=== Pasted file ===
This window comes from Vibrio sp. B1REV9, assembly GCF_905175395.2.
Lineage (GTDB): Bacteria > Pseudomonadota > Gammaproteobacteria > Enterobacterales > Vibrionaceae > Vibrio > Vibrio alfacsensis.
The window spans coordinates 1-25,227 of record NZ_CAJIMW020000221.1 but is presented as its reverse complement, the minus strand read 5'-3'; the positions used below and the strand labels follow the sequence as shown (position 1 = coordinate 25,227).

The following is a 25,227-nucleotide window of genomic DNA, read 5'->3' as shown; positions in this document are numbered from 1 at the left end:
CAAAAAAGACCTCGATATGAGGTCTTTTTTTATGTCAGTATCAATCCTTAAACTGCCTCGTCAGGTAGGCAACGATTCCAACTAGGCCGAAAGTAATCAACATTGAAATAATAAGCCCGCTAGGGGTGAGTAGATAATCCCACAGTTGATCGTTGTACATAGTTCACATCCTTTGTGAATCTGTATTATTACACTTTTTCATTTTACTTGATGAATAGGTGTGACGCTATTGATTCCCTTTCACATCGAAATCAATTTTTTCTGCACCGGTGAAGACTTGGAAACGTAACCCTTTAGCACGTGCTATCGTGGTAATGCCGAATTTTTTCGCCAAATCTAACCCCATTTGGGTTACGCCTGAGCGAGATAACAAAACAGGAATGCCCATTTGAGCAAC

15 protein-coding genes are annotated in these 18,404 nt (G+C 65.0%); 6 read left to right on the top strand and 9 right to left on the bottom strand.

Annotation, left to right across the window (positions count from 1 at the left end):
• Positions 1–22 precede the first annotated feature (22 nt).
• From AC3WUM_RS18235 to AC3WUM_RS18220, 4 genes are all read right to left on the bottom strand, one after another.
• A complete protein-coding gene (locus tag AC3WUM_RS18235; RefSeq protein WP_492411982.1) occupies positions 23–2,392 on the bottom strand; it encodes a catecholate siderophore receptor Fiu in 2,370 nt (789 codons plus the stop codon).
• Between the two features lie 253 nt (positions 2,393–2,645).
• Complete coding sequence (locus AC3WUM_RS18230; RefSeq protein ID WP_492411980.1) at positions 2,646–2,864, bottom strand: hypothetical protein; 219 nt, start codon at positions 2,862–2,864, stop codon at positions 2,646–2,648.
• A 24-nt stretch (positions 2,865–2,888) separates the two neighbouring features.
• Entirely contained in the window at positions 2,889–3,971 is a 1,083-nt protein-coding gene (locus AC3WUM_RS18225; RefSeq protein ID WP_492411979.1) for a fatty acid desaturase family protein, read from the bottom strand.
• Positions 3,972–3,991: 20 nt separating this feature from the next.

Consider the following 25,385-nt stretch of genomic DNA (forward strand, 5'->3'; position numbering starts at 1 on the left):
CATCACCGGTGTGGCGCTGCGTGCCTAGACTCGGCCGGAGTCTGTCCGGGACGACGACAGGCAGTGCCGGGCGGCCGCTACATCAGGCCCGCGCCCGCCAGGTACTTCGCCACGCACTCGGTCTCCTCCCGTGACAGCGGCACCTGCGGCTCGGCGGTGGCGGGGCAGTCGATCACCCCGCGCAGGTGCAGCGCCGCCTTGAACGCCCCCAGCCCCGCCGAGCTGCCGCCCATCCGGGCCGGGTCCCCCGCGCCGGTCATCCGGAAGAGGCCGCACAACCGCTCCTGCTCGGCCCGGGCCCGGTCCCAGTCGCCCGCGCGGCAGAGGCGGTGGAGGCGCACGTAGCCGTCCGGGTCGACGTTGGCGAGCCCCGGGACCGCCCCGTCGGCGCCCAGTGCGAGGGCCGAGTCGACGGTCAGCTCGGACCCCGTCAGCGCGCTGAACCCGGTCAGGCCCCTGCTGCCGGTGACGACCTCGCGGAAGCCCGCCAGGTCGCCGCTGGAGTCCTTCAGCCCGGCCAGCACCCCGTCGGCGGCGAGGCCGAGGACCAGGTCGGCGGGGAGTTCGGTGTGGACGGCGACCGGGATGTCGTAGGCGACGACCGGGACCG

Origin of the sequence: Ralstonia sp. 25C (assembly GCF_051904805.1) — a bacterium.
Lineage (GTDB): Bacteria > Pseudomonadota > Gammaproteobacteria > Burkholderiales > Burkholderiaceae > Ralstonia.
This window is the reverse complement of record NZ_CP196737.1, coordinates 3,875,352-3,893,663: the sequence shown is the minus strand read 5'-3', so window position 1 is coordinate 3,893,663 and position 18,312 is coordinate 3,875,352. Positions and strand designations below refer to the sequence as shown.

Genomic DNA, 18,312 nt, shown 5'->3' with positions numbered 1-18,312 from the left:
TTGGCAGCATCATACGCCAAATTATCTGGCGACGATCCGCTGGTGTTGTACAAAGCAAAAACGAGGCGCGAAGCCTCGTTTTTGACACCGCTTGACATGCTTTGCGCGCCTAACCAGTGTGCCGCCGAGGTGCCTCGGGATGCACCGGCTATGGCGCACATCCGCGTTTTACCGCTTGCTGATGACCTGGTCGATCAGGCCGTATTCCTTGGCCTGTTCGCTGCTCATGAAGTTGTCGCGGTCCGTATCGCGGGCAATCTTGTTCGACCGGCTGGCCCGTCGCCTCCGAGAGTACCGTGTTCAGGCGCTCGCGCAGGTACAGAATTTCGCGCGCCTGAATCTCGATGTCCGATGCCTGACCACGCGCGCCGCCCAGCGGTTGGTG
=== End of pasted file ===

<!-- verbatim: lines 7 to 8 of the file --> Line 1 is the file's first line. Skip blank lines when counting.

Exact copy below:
Annotation, left to right across the window (positions count from 1 at the left end):
• Positions 1–22 precede the first annotated feature (22 nt).